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125 Years of Science for America - 1879 to 2004
U.S. Geological Survey
Fact Sheet 2004-3084
version 1.1
2004, revised 2009

The Alaska Volcano Observatory—Expanded Monitoring of Volcanoes Yields Results

Recent explosive eruptions at some of Alaska’s 52 historically active volcanoes have significantly affected air traffic over the North Pacific, as well as Alaska’s oil, power, and fishing industries and local communities. Since its founding in the late 1980s, the Alaska Volcano Observatory (AVO) has installed new monitoring networks and used satellite data to track activity at Alaska’s volcanoes, providing timely warnings and monitoring of frequent eruptions to the aviation industry and the general public. To minimize impacts from future eruptions, scientists at AVO continue to assess volcano hazards and to expand monitoring networks.

Since about 1700, when written records began to be kept for Alaska, more than 230 eruptions have been reported from volcanoes there. Most of these are found on a volcanic chain that stretches more than 1,500 miles along the Aleutian Islands, Alaska Peninsula, and Cook Inlet.

In 1988, the Alaska Volcano Observatory (AVO)-a cooperative effort of the U.S. Geological Survey (USGS), the University of Alaska Fairbanks Geophysical Institute, and the Alaska Division of Geological and Geophysical Surveys-was founded to monitor and minimize the effects of volcanic eruptions in Alaska.

Of the four dominant Cook Inlet volcanoes, only Augustine Volcano was monitored in 1988 with an adequate real-time seismic network necessary for detecting the small earthquakes that typically occur before eruptions. Located 180 miles southwest of populous Anchorage, Augustine is the most active and youngest of the Cook Inlet volcanoes. By the end of 1989, however, AVO scientists had installed new seismic stations and upgraded monitoring equipment on Augustine, Redoubt, and Mount Spurr Volcanoes.

photograph erupting volcano
This photo shows Kanaga Volcano, located 1,215 miles southwest of Anchorage in the western Aleutian Islands, during its 1993-95 eruption. At that time, the nearest volcano monitored with a real-time seismic network adequate to detect the small earthquakes that typically precede an eruption was Katmai, about 900 miles away. Since 1996, in order to detect volcanic unrest and eruptions along the Aleutian volcanic chain, scientists of the Alaska Volcano Observatory have significantly increased the number of volcanoes they monitor and study. A primary goal of the expansion is to provide accurate information about eruptions that could generate clouds of volcanic ash, a major threat to flying jet aircraft. By early 2004, Kanaga was among 27 volcanoes in Alaska monitored with ground-based seismic networks. All Alaskan volcanoes are monitored by satellite, using remote-sensing methods. (Copyrighted photo courtesy of Joe Meehan.)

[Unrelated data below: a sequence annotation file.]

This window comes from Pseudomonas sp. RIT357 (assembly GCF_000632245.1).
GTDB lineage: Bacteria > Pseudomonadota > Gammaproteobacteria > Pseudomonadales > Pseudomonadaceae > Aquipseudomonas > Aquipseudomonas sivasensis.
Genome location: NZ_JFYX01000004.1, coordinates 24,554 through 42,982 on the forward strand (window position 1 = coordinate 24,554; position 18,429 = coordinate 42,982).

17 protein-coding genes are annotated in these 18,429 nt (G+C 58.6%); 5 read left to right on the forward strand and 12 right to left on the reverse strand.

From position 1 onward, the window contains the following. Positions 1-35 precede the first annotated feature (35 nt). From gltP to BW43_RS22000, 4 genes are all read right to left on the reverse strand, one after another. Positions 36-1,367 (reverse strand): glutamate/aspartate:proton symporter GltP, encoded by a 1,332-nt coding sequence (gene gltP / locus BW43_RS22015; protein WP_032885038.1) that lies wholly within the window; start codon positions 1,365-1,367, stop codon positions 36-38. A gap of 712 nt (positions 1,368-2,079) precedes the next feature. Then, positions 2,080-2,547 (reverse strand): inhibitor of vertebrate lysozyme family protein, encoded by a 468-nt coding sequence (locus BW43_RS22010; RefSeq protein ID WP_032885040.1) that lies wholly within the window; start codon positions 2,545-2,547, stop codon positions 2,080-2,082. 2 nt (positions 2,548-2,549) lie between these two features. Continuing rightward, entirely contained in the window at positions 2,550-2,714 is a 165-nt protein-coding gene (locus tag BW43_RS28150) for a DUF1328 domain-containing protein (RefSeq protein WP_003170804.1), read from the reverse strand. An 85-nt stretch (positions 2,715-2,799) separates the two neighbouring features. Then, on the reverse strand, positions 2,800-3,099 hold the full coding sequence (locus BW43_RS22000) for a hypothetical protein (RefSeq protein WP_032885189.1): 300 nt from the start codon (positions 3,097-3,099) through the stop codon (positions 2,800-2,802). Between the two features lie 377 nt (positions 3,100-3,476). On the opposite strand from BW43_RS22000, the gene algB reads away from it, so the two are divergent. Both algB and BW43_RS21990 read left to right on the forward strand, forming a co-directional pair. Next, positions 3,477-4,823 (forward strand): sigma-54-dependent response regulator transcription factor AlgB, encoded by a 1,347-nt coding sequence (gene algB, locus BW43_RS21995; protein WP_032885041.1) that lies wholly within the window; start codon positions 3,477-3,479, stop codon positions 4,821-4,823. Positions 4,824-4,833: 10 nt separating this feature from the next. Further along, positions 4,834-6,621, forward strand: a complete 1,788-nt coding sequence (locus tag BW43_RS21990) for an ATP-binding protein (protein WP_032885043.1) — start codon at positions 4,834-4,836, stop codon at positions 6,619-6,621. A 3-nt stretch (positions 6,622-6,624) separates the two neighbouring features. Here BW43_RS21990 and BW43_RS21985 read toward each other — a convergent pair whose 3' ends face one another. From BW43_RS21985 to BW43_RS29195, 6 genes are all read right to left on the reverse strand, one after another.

These volcano-monitoring networks proved essential for AVO to forecast eruptions of Redoubt in 1989-90 and Mount Spurr in 1992. A seismic network installed at Iliamna in 1992 allowed scientists to detect the rise of molten rock (magma) into the volcano 4 years later, an event that could have been a precursor to an eruption.

The explosive onset of the eruption of Redoubt Volcano on December 14, 1989, was preceded by only about 23 hours of intense swarms of small earthquakes. Because the volcano was monitored, this was sufficient time for AVO to warn officials and the public of the volcano’s restlessness and for AVO and Federal, State, and local government agencies to activate emergency plans before the eruption began.